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98.7 WXLO "99X" / New York

Brian White, “99X”WXLO New York | Sometime 1974

Short enough to be a MICRO-Check, here’s something new Contributor Keith Teicher sent in a few weeks ago. This is Brian White on 99X, and we’re guessing at the year here – sounds like 1976, although there’s not really enough of this aircheck to really get a feel for the exact date, but one can get reasonably close. UPDATE: Date changed to 1974 thanks to some helpful listeners.

WXLO sure is cookin’ in this short composite. We’ve had some discussions about 99X and conclude that had this been on FM in 1983 instead of the mid 70s, there most certainly would never have been WHTZ Z-100 or a CHR WPLJ, and perhaps not even a 92.3 WKTU in it’s CHR form. 99X was light years ahead of its time. And lest we remind you, that was RKO Radio! We’ll NEVER let the FCC forget the mistake of forcing RKO out of the radio business, not after what they’ve allowed since 1996!


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9 Comments


  1. Ill say it again, if these guys were on am… say 710 for example WABC probably would have been an after thought!

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    • Mike, that’s always been speculation, but this is New York City we’re talking about. Anywhere else, the ‘Q’ format (which is what 99X was, after all… just an East Coast version of KCBQ) would have buried the competition. But WABC WAS New York. It personified the Big Apple in a way that none of the RKO stations of the time could. And I seriously doubt that Rick Sklar, Al Brady Law or anyone else would have let WXLO / WOR get anywhere near their ratings numbers. WABC was WELL entrenched before WXLO came on the scene, and even if RKO had taken WOR AM 710 Top 40 in, say, 1968 or so, they would have been too late, as WABC had captured 6 million listeners in the Tri-State region with the Beatles, and so on. As it was, 98.7 was Top 40 WOR-FM as early as 1967, and didn’t morph into WXLO until 1972. And strangely enough, the move to the ‘Q’ format as 99X didn’t even happen until the Spring of 1974! Now, if that had happened on AM 710 instead of 98.7 in 1974, I do think that it would have been a different game. WNBC didn’t become a serious Top 40 competitor to WABC until 1977. WMCA quit the Top 40 game in 1970, and so in 1974 WABC essentially had the format all to themselves. A Top 40 WOR AM in 1974 would have been a complete game changer. But not in the years 1965-70. Nobody was going to beat WABC during that time period. And I think that’s why RKO decided against doing the format on AM 710. RKO had to know they would have had to spend enormous sums to build and promote a Top 40, KFRC/KHJ style format on 710, all on the chance that they would get a decent return on the investment. In the end it just wouldn’t have been worth it.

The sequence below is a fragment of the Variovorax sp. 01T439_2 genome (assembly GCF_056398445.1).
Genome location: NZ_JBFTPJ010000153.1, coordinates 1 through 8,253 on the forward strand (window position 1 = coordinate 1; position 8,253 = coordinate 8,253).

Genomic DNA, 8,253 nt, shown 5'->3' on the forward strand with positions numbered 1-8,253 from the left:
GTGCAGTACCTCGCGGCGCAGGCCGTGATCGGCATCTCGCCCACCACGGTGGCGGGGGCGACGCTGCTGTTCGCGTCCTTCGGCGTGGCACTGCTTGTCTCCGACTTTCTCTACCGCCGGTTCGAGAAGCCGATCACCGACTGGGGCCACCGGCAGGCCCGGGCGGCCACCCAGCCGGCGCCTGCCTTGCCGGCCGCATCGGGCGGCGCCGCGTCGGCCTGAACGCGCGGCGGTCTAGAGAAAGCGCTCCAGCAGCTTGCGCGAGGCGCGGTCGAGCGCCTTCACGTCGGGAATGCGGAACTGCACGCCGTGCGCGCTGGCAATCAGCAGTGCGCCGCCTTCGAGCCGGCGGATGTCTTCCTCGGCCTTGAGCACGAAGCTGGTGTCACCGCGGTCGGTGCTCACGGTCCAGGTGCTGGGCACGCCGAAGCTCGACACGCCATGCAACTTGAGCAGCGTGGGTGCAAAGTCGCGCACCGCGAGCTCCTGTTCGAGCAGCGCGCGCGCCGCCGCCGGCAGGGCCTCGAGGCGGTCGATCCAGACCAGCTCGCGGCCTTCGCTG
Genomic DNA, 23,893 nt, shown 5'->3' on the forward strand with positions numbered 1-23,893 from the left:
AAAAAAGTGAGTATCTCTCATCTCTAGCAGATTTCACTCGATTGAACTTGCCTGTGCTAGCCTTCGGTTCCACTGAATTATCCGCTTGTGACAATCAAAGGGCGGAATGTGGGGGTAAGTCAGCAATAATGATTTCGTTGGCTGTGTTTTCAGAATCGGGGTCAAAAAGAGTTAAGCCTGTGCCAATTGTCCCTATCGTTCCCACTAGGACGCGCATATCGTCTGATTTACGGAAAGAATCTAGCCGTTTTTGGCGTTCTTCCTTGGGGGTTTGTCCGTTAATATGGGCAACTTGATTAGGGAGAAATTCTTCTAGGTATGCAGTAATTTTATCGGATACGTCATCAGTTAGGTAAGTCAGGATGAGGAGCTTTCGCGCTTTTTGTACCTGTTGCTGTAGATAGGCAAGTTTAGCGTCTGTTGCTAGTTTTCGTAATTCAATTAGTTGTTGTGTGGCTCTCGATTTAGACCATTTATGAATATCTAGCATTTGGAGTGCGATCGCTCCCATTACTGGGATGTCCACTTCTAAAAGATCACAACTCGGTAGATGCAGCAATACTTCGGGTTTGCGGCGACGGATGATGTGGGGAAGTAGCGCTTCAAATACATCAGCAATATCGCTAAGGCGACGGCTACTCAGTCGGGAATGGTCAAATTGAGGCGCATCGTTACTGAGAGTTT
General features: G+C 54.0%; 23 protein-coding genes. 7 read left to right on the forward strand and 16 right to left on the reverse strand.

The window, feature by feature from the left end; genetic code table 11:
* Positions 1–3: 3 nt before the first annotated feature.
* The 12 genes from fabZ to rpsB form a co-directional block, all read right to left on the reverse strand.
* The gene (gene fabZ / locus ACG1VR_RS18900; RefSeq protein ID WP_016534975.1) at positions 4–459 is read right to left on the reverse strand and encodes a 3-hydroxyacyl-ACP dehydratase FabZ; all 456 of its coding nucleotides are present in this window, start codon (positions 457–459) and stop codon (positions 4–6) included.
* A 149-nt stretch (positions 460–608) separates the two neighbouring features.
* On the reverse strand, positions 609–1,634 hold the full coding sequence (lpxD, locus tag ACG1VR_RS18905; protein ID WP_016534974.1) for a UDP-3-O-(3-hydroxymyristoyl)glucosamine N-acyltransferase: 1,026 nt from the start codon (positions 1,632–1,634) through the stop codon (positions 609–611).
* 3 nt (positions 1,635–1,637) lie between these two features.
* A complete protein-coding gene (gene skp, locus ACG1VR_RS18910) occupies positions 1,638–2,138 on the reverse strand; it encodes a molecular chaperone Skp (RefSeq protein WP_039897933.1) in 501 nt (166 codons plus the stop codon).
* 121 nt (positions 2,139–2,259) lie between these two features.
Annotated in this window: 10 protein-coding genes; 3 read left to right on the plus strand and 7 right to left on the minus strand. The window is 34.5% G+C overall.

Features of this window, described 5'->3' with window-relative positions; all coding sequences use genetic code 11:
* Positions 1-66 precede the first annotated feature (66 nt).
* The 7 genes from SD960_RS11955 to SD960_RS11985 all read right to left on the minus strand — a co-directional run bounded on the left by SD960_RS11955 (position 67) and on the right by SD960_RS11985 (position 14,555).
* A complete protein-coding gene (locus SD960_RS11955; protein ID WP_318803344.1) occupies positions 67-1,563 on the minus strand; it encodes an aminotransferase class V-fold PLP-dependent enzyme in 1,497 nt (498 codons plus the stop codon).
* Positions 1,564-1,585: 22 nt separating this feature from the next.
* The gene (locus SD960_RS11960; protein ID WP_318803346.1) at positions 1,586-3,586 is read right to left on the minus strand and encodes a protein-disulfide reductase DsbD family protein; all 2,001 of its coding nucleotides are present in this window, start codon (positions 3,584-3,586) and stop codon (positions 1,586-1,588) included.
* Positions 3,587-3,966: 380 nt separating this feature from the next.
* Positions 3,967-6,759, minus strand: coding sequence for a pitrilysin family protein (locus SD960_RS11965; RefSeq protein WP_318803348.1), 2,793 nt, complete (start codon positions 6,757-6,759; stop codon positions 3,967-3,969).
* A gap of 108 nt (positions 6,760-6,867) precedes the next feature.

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  2. Considering every song is from 1974, I’d bet on that as the year instead of 1976.

    This was RKO imitating Buzz Bennett’s Q format. In fact, Brian White was at KCBQ after this.

    As for RKO, they earned that FCC trouble. They were a disaster before Bill Drake, and talented programmers (Paul Drew, Dave Sholin, Charlie Van Dyke, Michael Spears, Les Garland, Gerry Cagle, John Long, Bobby Rich) gave them a second golden era after Drake’s departure in ’73.

    But by the end, RKO was darn near hopeless again. Car Radio on KHJ? The Game Zone on KFRC? Had the FCC let them live, they likely would have been no better than the average corporate broadcaster of the 1990s, and would probably have long ago been swallowed by Clear Channel or CBS.

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  3. Brian White worked at some great stations, WDRQ, KCBQ, 99X, not too shabby eh? I used to listen to him on KROY which is where he went not long after WXLO. Man he was always very together and pretty entertaining.

    Reply

    • His stint at KROY was in 1976, so yeah, this aircheck had to be from 74.

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  4. RKO kept WOR-AM in its format because it was already successful. WABC was irrelevant in that decision.

    WABC’s decline in the late 70s proves they weren’t invincible. But in the same way that it took them 10 years to chase WMCA out of the format, a direct attack on WABC with a strong signal, great personalities and a monster budget would probably have been a decade-long battle.

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  5. This check was from 1974, probably the Spring.

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  6. you are right steve and I agree that 1974 could have been an interesting year! we actually had somthing like that happen 3 times on a much smaller market size scale upstate that year. by 1973 WPTR albany was sounding way too 60s. kopps/monahan brought in dan martin to crosstown rival WTRY and he stole every page from the drake and Q book. by 1977 WPTR was a/c by 1980 country. in syracuse in ’74 the same thing happened and WOLF overtook 60s legend WNDR and never looked back and that was with one fifth the power. 40 miles east of there in utica WRUN clobbered 60s dinosaur WTLB as well forcing them to rock thier fm sister station. who knows what ’74 could have brung in the apple?

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  7. WOR AM had a huge audience in it’s own right- Rambling with Gambling- A top notch news staff. It was NYC’s full service station (like WGN/WBZ/KMPC etc). No reason to take it top 40 (since WABC had that covered).. Dont forget the suburban competitors as well WWDJ, a couple of Long Island and Connecticut stations. On FM WPIX was heading in that direction and WNBC shifted over starting in 1970.

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